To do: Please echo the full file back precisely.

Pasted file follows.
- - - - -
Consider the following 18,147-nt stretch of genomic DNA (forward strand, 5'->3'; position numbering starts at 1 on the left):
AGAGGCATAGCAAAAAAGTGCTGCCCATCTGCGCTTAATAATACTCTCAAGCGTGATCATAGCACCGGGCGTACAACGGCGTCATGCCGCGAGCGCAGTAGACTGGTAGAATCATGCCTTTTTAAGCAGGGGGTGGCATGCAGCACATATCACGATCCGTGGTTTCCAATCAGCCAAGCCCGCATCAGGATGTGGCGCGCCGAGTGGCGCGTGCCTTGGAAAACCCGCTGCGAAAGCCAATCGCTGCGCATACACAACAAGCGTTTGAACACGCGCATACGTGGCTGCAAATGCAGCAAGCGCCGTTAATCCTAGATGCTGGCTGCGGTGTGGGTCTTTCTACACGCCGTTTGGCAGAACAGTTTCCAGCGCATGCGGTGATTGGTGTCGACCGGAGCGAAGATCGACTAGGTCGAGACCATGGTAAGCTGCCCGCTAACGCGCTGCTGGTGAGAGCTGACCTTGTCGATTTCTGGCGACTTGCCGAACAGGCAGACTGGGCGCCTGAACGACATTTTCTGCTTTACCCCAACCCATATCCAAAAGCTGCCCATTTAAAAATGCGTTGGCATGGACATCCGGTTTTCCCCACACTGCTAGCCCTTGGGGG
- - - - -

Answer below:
Consider the following 18,147-nt stretch of genomic DNA (forward strand, 5'->3'; position numbering starts at 1 on the left):
AGAGGCATAGCAAAAAAGTGCTGCCCATCTGCGCTTAATAATACTCTCAAGCGTGATCATAGCACCGGGCGTACAACGGCGTCATGCCGCGAGCGCAGTAGACTGGTAGAATCATGCCTTTTTAAGCAGGGGGTGGCATGCAGCACATATCACGATCCGTGGTTTCCAATCAGCCAAGCCCGCATCAGGATGTGGCGCGCCGAGTGGCGCGTGCCTTGGAAAACCCGCTGCGAAAGCCAATCGCTGCGCATACACAACAAGCGTTTGAACACGCGCATACGTGGCTGCAAATGCAGCAAGCGCCGTTAATCCTAGATGCTGGCTGCGGTGTGGGTCTTTCTACACGCCGTTTGGCAGAACAGTTTCCAGCGCATGCGGTGATTGGTGTCGACCGGAGCGAAGATCGACTAGGTCGAGACCATGGTAAGCTGCCCGCTAACGCGCTGCTGGTGAGAGCTGACCTTGTCGATTTCTGGCGACTTGCCGAACAGGCAGACTGGGCGCCTGAACGACATTTTCTGCTTTACCCCAACCCATATCCAAAAGCTGCCCATTTAAAAATGCGTTGGCATGGACATCCGGTTTTCCCCACACTGCTAGCCCTTGGGGG